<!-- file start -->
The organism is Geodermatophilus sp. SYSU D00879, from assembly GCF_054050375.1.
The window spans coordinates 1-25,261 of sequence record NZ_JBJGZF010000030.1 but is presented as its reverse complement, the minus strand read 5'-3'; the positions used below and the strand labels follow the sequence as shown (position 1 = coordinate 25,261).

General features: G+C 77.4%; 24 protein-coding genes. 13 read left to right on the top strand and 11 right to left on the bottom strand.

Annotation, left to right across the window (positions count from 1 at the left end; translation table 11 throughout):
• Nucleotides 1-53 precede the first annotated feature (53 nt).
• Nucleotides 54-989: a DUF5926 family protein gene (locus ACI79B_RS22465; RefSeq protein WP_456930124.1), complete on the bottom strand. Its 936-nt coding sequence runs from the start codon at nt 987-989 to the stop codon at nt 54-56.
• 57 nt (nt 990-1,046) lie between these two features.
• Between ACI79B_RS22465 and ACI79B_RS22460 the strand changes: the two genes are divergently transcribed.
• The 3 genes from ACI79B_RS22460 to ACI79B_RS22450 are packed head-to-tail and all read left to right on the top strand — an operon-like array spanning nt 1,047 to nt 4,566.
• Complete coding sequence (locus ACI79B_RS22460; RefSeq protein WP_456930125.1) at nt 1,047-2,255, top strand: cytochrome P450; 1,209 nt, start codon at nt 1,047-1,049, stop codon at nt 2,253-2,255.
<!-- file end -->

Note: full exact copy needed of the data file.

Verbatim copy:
The organism is Geodermatophilus sp. SYSU D00879, from assembly GCF_054050375.1.
The window spans coordinates 1-25,261 of sequence record NZ_JBJGZF010000030.1 but is presented as its reverse complement, the minus strand read 5'-3'; the positions used below and the strand labels follow the sequence as shown (position 1 = coordinate 25,261).

General features: G+C 77.4%; 24 protein-coding genes. 13 read left to right on the top strand and 11 right to left on the bottom strand.

Annotation, left to right across the window (positions count from 1 at the left end; translation table 11 throughout):
• Nucleotides 1-53 precede the first annotated feature (53 nt).
• Nucleotides 54-989: a DUF5926 family protein gene (locus ACI79B_RS22465; RefSeq protein WP_456930124.1), complete on the bottom strand. Its 936-nt coding sequence runs from the start codon at nt 987-989 to the stop codon at nt 54-56.
• 57 nt (nt 990-1,046) lie between these two features.
• Between ACI79B_RS22465 and ACI79B_RS22460 the strand changes: the two genes are divergently transcribed.
• The 3 genes from ACI79B_RS22460 to ACI79B_RS22450 are packed head-to-tail and all read left to right on the top strand — an operon-like array spanning nt 1,047 to nt 4,566.
• Complete coding sequence (locus ACI79B_RS22460; RefSeq protein WP_456930125.1) at nt 1,047-2,255, top strand: cytochrome P450; 1,209 nt, start codon at nt 1,047-1,049, stop codon at nt 2,253-2,255.